MIDLAND, Mich.—Major flooding in Michigan forced Dow Inc. to evacuate most workers from its Midland headquarters site May 19, but officials said conditions at the plant were secure.
Two dams failed following days of heavy rain on May 19, flooding the Tittabawassee River, destroying homes and flooding Midland.
In a May 20 statement, Dow said its local emergency operations center had been fully activated and it implemented its flood preparedness plan. It also partnered with the U.S. Coast Guard to activate emergency plans when floodwaters commingled with on-site containment ponds.
Officials added that all operating units on site have been shut down safely, except for facilities needed for safe managment of chemical containment. All railcars also are secured.
"Only essential staff are onsite to monitor and manage the situation with no reported employee injuries," officials said.
In an update issued later on May 20, officials said that the material from the pond commingling with the flood waters "does not create any threat to residents or environmental damage." They added that no product releases have been reported.
Crain's Detroit Business, a sister publication of Plastics News, reported that the ponds cover 200 acres of Dow's 1,900-acre property in Midland. The ponds collect wastewater that is filtered before being discharged into the Tittabawassee. The river flows into the Saginaw River and then on into Lake Huron.
The emergency began when the 96-year-old Edenville Dam failed after 6 p.m. on May 19. Water that had made up Wixom Lake then overwhelmed the 95-year-old Sanford Dam downstream.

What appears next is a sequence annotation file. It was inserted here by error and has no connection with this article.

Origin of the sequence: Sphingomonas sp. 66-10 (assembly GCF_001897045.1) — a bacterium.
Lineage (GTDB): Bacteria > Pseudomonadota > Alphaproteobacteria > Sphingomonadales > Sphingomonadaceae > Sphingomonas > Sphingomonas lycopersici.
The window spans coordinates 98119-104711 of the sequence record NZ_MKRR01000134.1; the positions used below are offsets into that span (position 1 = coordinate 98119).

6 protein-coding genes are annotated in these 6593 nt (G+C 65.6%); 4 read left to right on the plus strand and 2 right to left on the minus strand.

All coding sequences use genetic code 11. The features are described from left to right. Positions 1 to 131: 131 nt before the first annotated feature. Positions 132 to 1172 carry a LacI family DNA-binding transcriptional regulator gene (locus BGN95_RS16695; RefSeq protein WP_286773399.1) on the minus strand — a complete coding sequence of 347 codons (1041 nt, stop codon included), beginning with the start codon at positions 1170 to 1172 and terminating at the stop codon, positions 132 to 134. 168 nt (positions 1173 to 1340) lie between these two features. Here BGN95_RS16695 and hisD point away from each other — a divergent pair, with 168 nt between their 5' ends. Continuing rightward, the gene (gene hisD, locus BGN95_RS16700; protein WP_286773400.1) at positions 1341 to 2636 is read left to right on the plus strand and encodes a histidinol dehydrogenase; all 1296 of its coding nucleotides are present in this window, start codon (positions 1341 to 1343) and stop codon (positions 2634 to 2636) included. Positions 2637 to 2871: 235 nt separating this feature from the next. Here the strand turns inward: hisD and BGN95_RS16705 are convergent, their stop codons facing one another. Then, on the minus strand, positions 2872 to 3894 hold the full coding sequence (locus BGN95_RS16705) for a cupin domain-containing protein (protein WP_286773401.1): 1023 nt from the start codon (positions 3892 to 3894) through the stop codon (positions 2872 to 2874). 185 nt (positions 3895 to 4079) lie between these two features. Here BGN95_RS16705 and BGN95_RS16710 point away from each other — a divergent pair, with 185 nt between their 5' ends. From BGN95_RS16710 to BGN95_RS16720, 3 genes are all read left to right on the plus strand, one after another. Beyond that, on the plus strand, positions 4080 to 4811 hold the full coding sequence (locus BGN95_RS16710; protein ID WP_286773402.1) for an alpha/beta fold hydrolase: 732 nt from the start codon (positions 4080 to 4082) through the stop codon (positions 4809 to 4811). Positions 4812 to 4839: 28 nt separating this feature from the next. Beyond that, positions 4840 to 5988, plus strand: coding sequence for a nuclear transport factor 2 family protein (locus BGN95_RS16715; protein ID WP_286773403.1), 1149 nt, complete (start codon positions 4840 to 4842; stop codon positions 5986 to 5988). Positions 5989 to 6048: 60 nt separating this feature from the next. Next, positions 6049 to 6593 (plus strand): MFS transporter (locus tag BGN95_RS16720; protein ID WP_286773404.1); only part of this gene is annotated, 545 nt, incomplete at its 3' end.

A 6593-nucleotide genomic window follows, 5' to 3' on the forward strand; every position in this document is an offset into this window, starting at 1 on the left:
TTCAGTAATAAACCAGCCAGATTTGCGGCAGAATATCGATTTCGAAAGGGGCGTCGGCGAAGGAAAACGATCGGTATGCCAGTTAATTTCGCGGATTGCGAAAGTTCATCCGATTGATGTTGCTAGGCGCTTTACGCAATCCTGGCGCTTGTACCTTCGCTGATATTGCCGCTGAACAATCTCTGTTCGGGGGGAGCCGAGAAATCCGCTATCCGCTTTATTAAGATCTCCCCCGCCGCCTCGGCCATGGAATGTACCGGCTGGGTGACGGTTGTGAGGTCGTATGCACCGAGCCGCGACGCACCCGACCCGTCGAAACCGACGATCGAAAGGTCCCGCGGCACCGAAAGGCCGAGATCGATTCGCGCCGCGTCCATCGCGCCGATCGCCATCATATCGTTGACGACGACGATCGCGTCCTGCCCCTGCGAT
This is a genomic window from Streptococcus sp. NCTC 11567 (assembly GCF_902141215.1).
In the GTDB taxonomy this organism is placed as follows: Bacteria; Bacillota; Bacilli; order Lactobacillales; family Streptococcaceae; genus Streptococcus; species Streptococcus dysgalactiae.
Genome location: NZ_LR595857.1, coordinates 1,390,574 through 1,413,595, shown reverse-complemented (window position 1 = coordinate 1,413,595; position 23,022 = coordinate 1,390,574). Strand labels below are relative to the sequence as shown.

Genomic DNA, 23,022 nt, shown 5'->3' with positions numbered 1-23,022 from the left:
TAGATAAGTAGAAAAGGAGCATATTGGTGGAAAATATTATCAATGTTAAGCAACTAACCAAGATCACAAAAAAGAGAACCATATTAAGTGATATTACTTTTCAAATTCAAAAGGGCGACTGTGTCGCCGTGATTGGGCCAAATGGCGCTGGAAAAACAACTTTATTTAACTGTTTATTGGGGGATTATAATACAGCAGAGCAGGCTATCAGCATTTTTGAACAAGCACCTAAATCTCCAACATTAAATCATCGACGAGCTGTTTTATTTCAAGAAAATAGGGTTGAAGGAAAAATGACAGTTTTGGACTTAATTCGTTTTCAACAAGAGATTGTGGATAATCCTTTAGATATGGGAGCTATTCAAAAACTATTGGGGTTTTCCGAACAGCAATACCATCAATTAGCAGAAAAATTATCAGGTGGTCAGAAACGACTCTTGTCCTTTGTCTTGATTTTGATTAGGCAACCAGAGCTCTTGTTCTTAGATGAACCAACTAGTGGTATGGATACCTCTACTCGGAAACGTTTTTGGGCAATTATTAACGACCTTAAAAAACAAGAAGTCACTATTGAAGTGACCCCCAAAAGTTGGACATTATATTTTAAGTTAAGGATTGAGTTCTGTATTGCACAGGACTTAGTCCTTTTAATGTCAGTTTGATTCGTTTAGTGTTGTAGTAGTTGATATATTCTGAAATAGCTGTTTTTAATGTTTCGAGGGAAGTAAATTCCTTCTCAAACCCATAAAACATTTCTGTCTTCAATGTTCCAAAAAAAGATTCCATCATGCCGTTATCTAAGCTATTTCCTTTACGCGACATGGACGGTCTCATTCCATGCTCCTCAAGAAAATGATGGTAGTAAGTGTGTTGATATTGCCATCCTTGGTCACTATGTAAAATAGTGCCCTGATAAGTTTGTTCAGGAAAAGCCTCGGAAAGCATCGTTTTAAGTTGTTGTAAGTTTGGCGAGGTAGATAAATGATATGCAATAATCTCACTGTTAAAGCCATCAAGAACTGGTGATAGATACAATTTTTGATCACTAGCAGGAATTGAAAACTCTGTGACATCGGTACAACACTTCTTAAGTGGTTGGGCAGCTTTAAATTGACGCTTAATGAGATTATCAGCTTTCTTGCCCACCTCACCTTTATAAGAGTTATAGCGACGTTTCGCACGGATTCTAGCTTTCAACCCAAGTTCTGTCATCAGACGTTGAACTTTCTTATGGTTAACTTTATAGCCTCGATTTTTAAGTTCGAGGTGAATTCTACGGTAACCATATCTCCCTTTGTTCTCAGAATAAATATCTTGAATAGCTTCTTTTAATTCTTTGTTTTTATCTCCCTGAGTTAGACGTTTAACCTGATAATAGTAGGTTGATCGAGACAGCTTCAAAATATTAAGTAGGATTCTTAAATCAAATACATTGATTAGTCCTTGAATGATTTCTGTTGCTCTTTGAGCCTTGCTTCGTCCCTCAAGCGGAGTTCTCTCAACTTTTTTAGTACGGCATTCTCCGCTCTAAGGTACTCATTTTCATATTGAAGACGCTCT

CDB also reported that the Edenville Dam had been rated in unsatisfactory condition by the state in 2018. That same year, the Federal Energy Regulatory Commission revoked the license of the company that operated the dam because on noncompliance issues, including spillway capacity. The 95-year-old Sanford Dam received a fair condition from the state in 2018, according to CDB.
An estimated 10,000 residents near Midland were told to evacuate when the dams failed followed several days of heavy rain.
Flooding crested in downtown Midland on May 20 at 11 feet over flood stage.
State officials expected downtown Midland could be under nine feet of water later in the day on May 20.
Dow officials said on Facebook that the firm's Midland-based Michigan Operations "activated their emergency operations center and will be adjusting operations as a result of current flood stage conditions" shortly after the dams failed.
"Dow Michigan Operations is working with its tenants and Midland County officials and will continue to closely monitor the water levels on the Tittabawassee River," they added. "As always, our first priority is the safety and security of our employees and community."
Midland is a city of 42,000 in central Michigan. Dow, one of the world's largest plastics and chemicals makers, has operated in Michigan since 1897.
Dow's Michigan Operations include production of plastics and specialty chemicals, as well as major R&D assets. Several other firms have operations at the Dow complex, including DuPont, Corteva Agriscience, Trinseo and SK Saran.
Trinseo maintains office and production operations in Midland, where it makes latex and acrylonitrile butadiene styrene. A spokesman said the situation still is being assessed and declined to offer further comment at this time, referring to Dow's statement regarding the facility and complex.
According to a Dow website, polymers made by the firm in Midland are used in food and liquid packaging. Other products made in Midland include adhesives for automotive bonding; coatings for airbags; herbicides and insecticides for agriculture; beauty, hair and personal care ingredients and health care materials for medical devices, drug delivery and pharmaceutical tubing.